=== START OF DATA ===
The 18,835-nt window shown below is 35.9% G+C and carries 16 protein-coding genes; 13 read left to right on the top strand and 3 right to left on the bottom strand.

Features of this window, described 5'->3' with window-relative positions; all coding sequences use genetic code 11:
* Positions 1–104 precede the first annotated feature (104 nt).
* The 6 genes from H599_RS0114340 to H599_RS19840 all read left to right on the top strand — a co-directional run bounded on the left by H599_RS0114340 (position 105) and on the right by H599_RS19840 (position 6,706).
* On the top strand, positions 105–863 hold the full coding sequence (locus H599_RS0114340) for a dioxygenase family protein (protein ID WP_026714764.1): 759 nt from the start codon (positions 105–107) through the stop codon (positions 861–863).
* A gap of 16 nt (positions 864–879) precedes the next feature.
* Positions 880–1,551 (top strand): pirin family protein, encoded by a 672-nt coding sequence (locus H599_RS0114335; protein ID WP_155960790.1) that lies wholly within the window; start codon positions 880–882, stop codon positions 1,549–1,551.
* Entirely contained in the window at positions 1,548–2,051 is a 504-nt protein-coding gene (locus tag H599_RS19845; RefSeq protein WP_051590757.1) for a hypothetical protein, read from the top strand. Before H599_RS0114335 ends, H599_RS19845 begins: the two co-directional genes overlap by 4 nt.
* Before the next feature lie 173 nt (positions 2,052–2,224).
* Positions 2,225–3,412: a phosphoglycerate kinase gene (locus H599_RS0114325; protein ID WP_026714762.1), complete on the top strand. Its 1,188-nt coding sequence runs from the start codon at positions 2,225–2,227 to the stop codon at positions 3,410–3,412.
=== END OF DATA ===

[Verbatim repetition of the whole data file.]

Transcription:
The 18,835-nt window shown below is 35.9% G+C and carries 16 protein-coding genes; 13 read left to right on the top strand and 3 right to left on the bottom strand.

Features of this window, described 5'->3' with window-relative positions; all coding sequences use genetic code 11:
* Positions 1–104 precede the first annotated feature (104 nt).
* The 6 genes from H599_RS0114340 to H599_RS19840 all read left to right on the top strand — a co-directional run bounded on the left by H599_RS0114340 (position 105) and on the right by H599_RS19840 (position 6,706).
* On the top strand, positions 105–863 hold the full coding sequence (locus H599_RS0114340) for a dioxygenase family protein (protein ID WP_026714764.1): 759 nt from the start codon (positions 105–107) through the stop codon (positions 861–863).
* A gap of 16 nt (positions 864–879) precedes the next feature.
* Positions 880–1,551 (top strand): pirin family protein, encoded by a 672-nt coding sequence (locus H599_RS0114335; protein ID WP_155960790.1) that lies wholly within the window; start codon positions 880–882, stop codon positions 1,549–1,551.
* Entirely contained in the window at positions 1,548–2,051 is a 504-nt protein-coding gene (locus tag H599_RS19845; RefSeq protein WP_051590757.1) for a hypothetical protein, read from the top strand. Before H599_RS0114335 ends, H599_RS19845 begins: the two co-directional genes overlap by 4 nt.
* Before the next feature lie 173 nt (positions 2,052–2,224).
* Positions 2,225–3,412: a phosphoglycerate kinase gene (locus H599_RS0114325; protein ID WP_026714762.1), complete on the top strand. Its 1,188-nt coding sequence runs from the start codon at positions 2,225–2,227 to the stop codon at positions 3,410–3,412.